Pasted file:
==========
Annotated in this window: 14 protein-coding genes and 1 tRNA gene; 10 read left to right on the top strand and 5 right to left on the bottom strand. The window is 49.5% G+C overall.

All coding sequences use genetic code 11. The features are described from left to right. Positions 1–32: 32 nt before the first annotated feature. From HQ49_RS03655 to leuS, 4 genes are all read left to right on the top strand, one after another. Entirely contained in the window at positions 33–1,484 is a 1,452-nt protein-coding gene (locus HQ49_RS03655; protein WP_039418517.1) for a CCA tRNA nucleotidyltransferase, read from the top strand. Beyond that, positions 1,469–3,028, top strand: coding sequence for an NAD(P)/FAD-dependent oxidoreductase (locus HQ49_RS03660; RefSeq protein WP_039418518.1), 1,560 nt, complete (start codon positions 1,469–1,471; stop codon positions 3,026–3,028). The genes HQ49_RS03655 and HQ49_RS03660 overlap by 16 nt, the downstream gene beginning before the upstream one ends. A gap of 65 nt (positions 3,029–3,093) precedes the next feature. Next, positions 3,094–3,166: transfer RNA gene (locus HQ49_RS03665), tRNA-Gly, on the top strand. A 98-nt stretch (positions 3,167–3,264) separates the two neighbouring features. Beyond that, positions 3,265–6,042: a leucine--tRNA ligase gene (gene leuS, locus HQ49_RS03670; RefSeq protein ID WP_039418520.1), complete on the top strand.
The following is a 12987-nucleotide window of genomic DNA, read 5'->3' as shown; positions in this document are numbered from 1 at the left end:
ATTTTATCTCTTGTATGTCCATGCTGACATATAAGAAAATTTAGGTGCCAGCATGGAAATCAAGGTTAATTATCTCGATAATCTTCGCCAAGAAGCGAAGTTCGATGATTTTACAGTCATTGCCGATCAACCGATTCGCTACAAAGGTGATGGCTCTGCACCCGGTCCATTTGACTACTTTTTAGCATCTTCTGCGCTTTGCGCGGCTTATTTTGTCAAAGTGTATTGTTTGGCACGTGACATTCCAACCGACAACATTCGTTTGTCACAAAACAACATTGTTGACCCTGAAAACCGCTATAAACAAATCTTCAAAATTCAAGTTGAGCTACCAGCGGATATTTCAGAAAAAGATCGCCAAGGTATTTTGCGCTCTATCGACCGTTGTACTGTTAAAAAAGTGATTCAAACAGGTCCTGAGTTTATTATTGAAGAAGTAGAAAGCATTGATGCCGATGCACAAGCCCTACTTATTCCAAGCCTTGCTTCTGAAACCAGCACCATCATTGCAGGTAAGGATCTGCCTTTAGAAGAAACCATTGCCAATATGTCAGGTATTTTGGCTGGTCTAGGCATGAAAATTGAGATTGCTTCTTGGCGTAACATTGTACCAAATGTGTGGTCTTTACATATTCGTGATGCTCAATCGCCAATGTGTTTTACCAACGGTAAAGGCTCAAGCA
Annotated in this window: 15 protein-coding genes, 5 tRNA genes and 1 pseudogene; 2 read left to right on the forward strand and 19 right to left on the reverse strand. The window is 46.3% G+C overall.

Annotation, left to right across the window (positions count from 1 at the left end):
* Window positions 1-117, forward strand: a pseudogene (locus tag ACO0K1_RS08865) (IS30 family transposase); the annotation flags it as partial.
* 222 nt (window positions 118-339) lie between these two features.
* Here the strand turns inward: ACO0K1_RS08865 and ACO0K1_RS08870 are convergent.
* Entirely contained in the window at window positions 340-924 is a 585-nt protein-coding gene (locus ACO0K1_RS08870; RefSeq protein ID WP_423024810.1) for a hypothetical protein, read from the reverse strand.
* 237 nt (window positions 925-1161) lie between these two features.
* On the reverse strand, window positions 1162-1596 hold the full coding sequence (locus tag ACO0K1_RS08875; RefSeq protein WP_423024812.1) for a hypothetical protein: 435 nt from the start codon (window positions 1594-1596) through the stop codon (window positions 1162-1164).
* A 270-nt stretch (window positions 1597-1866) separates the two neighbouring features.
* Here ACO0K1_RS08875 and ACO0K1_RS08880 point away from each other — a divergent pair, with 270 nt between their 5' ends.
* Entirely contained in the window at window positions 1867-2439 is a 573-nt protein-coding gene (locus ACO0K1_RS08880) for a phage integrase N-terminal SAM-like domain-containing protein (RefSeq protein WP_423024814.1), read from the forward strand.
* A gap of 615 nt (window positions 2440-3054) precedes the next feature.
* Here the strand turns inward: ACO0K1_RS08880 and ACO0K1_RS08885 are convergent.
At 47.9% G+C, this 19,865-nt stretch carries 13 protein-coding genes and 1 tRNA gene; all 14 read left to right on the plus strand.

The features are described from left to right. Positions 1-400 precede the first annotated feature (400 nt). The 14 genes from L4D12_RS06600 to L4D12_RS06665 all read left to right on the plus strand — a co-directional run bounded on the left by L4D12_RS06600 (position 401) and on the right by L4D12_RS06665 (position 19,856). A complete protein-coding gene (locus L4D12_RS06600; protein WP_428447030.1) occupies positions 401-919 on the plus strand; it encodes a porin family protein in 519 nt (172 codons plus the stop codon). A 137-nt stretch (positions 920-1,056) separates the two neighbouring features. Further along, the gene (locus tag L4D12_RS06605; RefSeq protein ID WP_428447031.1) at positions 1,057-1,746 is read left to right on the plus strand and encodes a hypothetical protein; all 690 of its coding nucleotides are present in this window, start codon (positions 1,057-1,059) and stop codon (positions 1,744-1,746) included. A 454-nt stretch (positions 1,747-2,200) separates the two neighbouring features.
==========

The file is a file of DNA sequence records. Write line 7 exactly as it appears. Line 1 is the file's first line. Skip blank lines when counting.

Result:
* Window positions 1-117, forward strand: a pseudogene (locus tag ACO0K1_RS08865) (IS30 family transposase); the annotation flags it as partial.